... but that really only checks to see if it absorbs microwave radiation (which was a frequent problem when microwaves were new). It won't test for thermal shock, which may not happen the first time, but after a few uses.

These days, new products will be advertised as 'microwave safe' or possibly as not microwave safe, so if you're unsure, stick with the ones that claim to be safe.

As for speed issues -- if the container breaks and you have to clean up the mess (and can't eat the food, then yes. I don't know how much the vessel absorbing microwaves actually affects speed ... the part in contact with the food will conduct heat to the food (especially if it's liquid or relatively wet). You might be slowed down wondering if it's safe to eat after microwaving something in plastic, and finding the rim partially slumped. (which I have no idea if it's safe. When I was a grad student, I'd probably have eaten it. Now I'd likely pitch it)

  • I forgot to mention that I had assumed that the glass would be microwave safe. – Aquarius_Girl Dec 6 '16 at 10:29
  • @AquariusTheGirl : In that case, I'd go with glass ... just because it's easiest to clean. – Joe Dec 6 '16 at 12:58
  • One test for microwave-safe containers is to heat the glass in the microwave on high for a couple of minutes (possibly more if you have a low-wattage microwave), and see if it heats up. - if you are doing that without anything in the container (or at least in the microwave as well as the "test container") that does absorb, it's a great way to break a microwave, as a relative who liked to use one as a timer but sometimes didn't use the timer setting proved. – Ecnerwal Dec 7 '16 at 3:41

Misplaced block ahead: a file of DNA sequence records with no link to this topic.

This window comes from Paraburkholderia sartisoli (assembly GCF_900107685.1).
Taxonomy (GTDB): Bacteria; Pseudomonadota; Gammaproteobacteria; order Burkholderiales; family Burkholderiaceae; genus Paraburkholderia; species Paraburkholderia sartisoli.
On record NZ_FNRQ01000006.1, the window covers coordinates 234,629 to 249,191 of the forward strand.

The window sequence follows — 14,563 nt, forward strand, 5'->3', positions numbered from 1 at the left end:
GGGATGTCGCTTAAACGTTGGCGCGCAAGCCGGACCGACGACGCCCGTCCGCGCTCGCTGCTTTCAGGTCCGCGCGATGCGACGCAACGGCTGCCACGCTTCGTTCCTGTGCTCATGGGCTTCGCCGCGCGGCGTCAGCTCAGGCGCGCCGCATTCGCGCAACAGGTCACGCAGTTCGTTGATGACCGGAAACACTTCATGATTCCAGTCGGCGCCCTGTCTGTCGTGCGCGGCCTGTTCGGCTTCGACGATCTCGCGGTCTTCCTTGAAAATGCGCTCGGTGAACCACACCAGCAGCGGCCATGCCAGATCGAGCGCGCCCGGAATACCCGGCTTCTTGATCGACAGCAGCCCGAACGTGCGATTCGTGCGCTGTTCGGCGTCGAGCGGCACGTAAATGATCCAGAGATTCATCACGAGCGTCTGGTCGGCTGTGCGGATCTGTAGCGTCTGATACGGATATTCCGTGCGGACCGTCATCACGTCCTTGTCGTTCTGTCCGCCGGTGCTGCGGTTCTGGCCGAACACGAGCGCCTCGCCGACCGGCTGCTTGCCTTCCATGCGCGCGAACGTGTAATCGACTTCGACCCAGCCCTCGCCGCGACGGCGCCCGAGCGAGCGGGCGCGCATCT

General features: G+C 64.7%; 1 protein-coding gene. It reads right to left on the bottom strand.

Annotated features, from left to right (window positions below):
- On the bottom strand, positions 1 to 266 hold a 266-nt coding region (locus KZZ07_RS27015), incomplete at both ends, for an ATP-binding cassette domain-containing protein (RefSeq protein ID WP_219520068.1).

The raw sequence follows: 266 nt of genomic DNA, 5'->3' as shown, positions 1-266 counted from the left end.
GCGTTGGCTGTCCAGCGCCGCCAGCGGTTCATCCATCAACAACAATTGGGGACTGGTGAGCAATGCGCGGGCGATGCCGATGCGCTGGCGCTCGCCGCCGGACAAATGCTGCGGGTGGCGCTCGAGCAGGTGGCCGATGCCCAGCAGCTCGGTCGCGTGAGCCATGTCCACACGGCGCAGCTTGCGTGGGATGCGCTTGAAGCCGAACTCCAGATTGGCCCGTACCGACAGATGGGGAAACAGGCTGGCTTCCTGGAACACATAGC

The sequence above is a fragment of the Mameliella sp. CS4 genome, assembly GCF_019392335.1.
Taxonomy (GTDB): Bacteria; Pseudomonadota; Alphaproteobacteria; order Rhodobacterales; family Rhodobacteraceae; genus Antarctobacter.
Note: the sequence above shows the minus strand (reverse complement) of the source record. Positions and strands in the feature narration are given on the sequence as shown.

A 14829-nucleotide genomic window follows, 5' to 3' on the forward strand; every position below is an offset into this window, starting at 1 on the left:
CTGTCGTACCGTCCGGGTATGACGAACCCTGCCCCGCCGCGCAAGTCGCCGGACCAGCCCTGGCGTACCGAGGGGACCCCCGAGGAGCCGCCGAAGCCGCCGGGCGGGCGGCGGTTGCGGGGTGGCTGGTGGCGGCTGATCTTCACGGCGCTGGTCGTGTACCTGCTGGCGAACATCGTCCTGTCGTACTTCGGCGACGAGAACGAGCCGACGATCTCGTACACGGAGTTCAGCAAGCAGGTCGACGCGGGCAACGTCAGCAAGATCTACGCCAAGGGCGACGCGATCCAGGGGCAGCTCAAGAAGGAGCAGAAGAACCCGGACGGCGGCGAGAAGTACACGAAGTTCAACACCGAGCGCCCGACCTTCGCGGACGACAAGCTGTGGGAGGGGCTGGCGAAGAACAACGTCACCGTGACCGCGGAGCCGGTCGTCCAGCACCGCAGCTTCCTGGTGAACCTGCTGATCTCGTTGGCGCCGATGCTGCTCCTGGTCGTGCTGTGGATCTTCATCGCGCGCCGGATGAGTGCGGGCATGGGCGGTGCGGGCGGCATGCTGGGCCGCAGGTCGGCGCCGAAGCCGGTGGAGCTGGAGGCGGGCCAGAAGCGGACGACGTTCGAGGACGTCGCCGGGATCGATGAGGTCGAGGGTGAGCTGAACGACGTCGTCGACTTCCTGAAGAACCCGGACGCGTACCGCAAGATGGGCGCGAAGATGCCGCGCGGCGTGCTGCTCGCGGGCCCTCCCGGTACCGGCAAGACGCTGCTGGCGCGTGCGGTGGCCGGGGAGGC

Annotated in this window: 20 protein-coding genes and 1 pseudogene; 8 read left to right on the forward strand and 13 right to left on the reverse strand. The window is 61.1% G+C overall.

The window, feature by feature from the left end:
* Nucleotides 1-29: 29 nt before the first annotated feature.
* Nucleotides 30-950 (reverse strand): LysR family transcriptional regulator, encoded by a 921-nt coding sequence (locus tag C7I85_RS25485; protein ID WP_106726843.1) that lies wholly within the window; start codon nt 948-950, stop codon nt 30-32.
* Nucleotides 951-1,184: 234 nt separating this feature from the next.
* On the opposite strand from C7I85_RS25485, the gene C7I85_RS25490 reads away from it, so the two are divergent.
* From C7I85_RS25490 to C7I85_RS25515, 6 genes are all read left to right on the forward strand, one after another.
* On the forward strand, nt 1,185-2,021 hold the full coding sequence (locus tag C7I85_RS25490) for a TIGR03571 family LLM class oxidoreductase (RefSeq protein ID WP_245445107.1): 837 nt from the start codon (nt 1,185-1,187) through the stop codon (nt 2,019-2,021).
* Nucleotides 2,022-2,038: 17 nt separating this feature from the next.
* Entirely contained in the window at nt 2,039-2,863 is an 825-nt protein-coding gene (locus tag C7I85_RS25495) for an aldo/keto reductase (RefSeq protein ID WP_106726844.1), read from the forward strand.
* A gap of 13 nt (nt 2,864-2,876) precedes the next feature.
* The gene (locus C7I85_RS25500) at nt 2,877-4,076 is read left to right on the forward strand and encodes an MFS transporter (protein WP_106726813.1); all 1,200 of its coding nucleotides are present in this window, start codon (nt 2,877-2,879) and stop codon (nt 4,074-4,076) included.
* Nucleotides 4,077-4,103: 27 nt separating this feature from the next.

• @Ecnerwal : Do you know how long they were heating for when it broke? I suspect it was for a longer time, but I'll go add a warning. – Joe Dec 7 '16 at 11:09
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    I don't know the length of time, but I do know that my microwave manual specifically advises against running without something in there to absorb the energy. From a manufacturer website: Running a microwave with no load can cause serious damage to electrical components. When food is placed in the oven, microwave energy generated by the magnetron is absorbed by the food. When no food is in the oven, there is nothing to absorb the energy. The energy bounces around the cavity and is channeled back through the waveguide. This can cause arcing, fire and may burn out the magnetron. – Ecnerwal Dec 9 '16 at 20:34
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I wouldn't use bone china, as the clays often contain metals that can damage your microwave over time, and if the china is true bone china, microwaving will shorten its lifespan, as it is not designed for cooking. Between glass or silicon, I think it's just a matter of preference. I prefer the sturdiness of glass over the softness/floppiness of silicone, so I use microwave-safe borosilicate glass vessels. As to speed difference, I would assume that bone china would interfere with the microwaves and lengthen the time it would take for the radiation to heat the food as needed.